Michigan PSC okays Wolverine investment in Presque Isle plant

Wisconsin Electric Power filed with the Public Service Commission of Wisconsin on April 26 an order issued the prior day by the Michigan Public Service Commission approving a deal involving the Presque Isle coal plant in Michigan’s Upper Peninsula.

The Michigan PSC and the Federal Energy Regulatory Commission have now both approved the deal, under which Wolverine Power Supply Cooperative will buy 33% of the Presque Isle plant, and will pay for that stake in the plant by footing the bill for needed new air emissions controls for the venerable facility.

The April 26 filing was made in the docket for the ongoing Wisconsin commission review of this plan. The April 25 Michigan PSC approval was along the lines of a recent settlement agreement between WEPCo, Wolverine and PSC staff.

Presque Isle Units 5 and 6 are capable of firing both bituminous and sub-bituminous coal, while Units 7-9 are capable of using sub-bituminous coal. The application for new air controls for the plant was prepared such that all current fuel options have been accounted for and remain unchanged.

That is one of the points from a March 8 air permit-to-install application filed by Wisconsin Electric Power d/b/a We Energies at the Michigan Department of Environmental Quality. The proposed air quality control system (AQCS) equipment for NOX consists of individual boosted over fire air systems on each of the five units and new Low NOX burners on Units 5 and 6. SO2 and HAP acid gas control will be accomplished via installation of three spray dryer absorbers (SDAs) on Units 5-7, and Dry Sorbent Injection (DSI) systems on Units 8 and 9. Powder activated carbon (PAC) injection for mercury (Hg) control is currently installed and used on Units 7-9 and will be added to Units 5 and 6. The existing fabric filters and booster fans currently associated with retired Units 1-4 will be reused for particulate and non-volatile metal removal following the Units 5 and 6 SDAs.

The balance of new plant equipment required for the project includes one lime storage and slurry preparation facility, one DSI storage silo, one PAC storage silo, a new ash collection system for the existing Units 7 through 9 fabric filter, which will control Units 8 and 9, and new redundant auxiliary transformers to feed the AQCS equipment. The existing continuous emissions monitors (CEMS) will be reconfigured and a mercury CEMS will also be added.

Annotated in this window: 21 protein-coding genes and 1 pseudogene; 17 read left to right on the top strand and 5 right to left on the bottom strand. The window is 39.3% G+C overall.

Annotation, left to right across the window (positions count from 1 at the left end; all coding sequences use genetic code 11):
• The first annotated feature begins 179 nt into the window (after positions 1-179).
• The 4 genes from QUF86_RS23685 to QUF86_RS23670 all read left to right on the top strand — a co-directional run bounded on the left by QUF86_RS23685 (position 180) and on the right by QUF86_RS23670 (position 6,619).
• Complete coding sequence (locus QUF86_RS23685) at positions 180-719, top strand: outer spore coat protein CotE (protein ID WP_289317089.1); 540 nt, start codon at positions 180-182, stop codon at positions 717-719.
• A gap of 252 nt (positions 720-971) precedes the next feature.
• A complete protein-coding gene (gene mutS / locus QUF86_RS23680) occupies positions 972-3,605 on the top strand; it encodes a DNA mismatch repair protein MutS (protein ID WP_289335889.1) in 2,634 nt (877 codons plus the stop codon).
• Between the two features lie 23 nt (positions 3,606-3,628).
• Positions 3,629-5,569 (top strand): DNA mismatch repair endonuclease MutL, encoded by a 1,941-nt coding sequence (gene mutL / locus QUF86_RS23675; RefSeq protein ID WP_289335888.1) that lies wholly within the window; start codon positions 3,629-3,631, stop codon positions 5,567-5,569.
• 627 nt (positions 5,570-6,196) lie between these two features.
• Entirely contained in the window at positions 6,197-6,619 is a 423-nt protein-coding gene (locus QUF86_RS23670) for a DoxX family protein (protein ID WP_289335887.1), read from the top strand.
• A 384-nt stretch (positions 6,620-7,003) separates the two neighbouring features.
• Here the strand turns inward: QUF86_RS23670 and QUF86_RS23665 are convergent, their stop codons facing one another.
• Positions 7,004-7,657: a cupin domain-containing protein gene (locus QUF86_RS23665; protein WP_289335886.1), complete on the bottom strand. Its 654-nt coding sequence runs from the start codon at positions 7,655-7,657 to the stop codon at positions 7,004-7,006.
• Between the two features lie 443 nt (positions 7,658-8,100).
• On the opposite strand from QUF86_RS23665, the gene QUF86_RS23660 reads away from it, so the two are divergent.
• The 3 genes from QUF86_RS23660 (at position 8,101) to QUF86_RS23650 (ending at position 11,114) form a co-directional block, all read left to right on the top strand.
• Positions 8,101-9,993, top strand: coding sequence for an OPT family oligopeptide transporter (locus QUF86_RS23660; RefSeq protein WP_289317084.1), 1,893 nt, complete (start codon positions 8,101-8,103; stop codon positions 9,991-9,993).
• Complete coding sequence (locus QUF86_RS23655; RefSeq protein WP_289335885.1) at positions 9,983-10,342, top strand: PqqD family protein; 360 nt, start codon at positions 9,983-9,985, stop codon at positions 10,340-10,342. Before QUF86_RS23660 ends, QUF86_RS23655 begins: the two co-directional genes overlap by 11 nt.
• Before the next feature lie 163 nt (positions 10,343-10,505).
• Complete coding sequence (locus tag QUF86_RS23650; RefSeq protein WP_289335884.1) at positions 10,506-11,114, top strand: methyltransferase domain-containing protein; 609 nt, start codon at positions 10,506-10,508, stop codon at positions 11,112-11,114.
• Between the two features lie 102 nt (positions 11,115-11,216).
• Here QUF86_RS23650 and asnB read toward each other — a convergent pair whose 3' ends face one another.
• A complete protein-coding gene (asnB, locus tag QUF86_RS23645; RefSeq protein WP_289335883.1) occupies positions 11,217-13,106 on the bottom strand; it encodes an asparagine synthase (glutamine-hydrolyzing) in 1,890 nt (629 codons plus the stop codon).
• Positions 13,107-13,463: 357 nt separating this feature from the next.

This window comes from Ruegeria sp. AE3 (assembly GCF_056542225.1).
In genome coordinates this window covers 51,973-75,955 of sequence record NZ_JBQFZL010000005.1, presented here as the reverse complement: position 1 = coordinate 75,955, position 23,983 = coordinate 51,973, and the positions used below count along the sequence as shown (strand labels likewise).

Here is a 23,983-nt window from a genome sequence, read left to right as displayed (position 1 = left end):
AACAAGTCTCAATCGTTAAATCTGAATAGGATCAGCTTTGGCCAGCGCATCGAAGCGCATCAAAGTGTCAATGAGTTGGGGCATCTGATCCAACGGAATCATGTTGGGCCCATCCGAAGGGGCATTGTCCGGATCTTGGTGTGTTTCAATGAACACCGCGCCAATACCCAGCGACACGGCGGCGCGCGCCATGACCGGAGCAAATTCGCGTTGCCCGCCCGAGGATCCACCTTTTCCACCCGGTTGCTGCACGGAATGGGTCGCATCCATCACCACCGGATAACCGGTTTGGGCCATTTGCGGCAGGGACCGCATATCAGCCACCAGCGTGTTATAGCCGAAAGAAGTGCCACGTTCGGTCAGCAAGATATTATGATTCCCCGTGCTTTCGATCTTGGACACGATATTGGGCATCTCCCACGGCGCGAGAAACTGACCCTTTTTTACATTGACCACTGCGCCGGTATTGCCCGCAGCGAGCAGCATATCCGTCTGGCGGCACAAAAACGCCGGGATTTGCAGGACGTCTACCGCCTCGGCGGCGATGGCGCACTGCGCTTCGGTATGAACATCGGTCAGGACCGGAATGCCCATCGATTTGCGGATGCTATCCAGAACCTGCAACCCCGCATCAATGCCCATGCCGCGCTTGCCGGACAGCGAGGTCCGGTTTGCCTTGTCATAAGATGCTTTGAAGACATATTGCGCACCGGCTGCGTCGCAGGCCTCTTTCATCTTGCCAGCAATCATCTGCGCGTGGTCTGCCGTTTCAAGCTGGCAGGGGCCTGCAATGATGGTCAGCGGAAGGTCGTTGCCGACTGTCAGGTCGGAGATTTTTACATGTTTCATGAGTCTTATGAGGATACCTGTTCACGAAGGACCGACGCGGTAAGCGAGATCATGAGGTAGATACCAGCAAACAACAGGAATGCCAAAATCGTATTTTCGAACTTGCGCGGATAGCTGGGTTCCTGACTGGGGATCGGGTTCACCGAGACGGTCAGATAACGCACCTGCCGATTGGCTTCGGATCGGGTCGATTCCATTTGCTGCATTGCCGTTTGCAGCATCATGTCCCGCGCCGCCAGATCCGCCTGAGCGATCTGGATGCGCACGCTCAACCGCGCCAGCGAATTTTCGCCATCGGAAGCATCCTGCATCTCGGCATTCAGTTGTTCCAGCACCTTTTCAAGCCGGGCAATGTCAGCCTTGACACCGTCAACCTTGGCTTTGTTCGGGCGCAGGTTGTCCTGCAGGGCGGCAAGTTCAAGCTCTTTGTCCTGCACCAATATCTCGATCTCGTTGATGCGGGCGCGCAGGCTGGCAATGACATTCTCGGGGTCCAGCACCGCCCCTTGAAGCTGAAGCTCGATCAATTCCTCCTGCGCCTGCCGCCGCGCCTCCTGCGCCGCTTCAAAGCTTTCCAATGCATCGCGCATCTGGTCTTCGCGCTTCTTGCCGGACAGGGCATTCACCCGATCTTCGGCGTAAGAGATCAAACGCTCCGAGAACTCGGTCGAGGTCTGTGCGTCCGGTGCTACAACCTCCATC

Presque Isle Units 1 and 2 were retired in January 2007, and Units 3 and 4 were retired in October 2009. What’s left in operation are: Units 5 and 6, which each have 80 MW of capacity on bituminous coal and 55 MW on sub-bituminous coal; and Units 7-9, each with a range of 78 MW to 85 MW in capacity.

Under a proposed operating and maintenance agreement, Wisconsin Electric will act as agent for itself and Wolverine, as co-owners of Presque Isle, and will be responsible for operating and maintaining the facility. Wisconsin Electric and Wolverine will share operation and maintenance costs, including fuel costs, and future capital costs (if any) in proportion to their future ownership interests.

Wolverine is a generation and transmission cooperative headquartered in Cadillac, Mich. It supplies power to five distribution electric cooperatives and two Alternative Electric Suppliers in the Lower Peninsula.

We Energies serves more than 1.1 million electric customers in Wisconsin and Michigan’s Upper Peninsula and more than 1 million natural gas customers in Wisconsin. We Energies is the trade name of Wisconsin Electric Power and Wisconsin Gas LLC, the principal utility subsidiaries of Wisconsin Energy (NYSE: WEC).

About Barry Cassell 20414 Articles
Barry Cassell is Chief Analyst for GenerationHub covering coal and emission controls issues, projects and policy. He has covered the coal and power generation industry for more than 24 years, beginning in November 2011 at GenerationHub and prior to that as editor of SNL Energy’s Coal Report. He was formerly with Coal Outlook for 15 years as the publication’s editor and contributing writer, and prior to that he was editor of Coal & Synfuels Technology and associate editor of The Energy Report. He has a bachelor’s degree from Central Michigan University.